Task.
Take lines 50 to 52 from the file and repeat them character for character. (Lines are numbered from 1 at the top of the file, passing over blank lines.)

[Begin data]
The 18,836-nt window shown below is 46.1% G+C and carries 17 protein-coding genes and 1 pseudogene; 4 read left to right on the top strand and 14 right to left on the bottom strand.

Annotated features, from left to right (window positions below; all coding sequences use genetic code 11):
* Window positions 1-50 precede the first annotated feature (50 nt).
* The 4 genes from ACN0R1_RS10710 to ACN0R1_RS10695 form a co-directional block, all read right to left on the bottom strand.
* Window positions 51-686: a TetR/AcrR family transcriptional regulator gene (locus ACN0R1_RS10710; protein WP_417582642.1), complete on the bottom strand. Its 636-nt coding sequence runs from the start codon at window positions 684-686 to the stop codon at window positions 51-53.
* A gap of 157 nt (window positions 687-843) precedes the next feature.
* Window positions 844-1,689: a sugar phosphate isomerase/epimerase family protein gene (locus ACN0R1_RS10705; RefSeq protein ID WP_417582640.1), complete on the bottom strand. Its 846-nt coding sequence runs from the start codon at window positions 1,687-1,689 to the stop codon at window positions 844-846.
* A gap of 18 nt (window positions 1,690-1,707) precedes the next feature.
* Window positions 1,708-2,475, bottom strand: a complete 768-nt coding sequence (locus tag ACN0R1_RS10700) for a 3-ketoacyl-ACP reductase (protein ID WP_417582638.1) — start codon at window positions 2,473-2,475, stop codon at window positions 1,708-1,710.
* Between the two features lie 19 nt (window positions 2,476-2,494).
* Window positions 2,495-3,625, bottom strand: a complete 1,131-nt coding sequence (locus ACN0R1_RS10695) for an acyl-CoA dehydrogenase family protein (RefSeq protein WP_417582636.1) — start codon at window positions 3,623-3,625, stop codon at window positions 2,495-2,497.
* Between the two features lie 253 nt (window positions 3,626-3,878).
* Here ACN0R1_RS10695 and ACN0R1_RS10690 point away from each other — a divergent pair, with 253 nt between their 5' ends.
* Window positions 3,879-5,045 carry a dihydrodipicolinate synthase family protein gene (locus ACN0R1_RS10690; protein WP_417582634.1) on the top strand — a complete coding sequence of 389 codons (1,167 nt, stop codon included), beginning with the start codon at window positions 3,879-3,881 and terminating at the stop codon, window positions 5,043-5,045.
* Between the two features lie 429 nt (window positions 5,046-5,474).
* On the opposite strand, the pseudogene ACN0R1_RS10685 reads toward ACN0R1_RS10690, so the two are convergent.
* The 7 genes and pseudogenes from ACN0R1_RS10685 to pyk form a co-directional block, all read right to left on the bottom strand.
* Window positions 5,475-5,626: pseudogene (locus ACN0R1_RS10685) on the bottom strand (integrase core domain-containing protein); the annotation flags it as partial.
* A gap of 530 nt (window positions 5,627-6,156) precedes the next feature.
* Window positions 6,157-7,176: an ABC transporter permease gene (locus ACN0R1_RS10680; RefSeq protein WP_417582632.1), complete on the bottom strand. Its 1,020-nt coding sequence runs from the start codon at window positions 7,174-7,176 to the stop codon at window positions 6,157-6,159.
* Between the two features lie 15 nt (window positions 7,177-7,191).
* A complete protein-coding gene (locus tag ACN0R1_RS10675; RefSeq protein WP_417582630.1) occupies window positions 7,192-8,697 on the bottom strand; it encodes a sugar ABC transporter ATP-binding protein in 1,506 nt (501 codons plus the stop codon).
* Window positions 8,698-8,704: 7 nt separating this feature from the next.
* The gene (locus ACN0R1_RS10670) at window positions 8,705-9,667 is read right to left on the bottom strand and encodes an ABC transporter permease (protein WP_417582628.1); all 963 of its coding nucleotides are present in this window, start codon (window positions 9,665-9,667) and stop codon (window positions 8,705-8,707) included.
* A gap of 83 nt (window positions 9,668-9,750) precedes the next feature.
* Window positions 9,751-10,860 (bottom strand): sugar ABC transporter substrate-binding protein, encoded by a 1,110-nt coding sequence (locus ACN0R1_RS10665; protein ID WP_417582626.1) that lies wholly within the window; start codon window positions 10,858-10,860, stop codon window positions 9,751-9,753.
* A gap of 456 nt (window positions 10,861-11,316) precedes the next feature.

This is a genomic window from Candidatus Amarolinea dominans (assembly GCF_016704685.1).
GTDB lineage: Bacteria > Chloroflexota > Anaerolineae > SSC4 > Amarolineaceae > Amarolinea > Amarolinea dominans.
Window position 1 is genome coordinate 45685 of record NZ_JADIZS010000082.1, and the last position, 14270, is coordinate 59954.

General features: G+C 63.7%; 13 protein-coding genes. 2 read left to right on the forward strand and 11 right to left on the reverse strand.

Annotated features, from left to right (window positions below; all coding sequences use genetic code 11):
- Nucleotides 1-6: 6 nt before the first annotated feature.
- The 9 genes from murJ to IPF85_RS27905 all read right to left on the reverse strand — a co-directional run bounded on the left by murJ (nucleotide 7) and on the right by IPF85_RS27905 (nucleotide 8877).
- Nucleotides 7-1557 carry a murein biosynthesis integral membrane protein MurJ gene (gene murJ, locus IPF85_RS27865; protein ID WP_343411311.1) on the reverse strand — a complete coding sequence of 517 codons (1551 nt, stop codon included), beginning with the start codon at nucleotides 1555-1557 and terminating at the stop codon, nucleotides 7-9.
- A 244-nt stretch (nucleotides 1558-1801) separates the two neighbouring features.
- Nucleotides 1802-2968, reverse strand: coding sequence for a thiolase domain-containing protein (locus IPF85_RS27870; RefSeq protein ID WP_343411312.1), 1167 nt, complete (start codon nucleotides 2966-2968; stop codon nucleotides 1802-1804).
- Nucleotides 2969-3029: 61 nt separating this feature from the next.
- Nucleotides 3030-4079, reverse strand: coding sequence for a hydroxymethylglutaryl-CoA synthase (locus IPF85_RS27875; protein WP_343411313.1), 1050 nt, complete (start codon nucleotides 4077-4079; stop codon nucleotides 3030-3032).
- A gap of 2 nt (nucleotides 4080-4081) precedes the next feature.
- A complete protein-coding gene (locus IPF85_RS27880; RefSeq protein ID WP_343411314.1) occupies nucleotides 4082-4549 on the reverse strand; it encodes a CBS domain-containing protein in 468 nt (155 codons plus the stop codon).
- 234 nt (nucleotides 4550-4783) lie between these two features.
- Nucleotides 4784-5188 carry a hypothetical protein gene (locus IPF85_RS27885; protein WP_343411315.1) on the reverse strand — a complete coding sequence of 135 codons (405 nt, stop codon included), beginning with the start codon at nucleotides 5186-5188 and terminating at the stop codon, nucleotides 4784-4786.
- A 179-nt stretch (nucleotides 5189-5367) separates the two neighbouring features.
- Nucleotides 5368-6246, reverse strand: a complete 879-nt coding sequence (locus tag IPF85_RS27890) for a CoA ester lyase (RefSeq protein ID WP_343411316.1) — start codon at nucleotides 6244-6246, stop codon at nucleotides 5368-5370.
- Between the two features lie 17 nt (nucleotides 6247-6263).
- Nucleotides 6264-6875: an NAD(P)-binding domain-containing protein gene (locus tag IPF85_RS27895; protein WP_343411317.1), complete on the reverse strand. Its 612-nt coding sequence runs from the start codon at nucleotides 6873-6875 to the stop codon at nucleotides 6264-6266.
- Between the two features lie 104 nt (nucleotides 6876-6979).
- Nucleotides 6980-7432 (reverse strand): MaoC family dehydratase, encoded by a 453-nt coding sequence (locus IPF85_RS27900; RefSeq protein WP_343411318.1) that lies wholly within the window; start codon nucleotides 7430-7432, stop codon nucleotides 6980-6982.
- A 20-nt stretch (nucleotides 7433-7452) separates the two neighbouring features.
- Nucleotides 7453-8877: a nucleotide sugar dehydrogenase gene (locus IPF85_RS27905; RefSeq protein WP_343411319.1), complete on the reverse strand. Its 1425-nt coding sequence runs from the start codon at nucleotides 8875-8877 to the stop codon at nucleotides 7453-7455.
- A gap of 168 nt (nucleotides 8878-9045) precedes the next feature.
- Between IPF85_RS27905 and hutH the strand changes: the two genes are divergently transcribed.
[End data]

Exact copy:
- A 20-nt stretch (nucleotides 7433-7452) separates the two neighbouring features.
- Nucleotides 7453-8877: a nucleotide sugar dehydrogenase gene (locus IPF85_RS27905; RefSeq protein WP_343411319.1), complete on the reverse strand. Its 1425-nt coding sequence runs from the start codon at nucleotides 8875-8877 to the stop codon at nucleotides 7453-7455.
- A gap of 168 nt (nucleotides 8878-9045) precedes the next feature.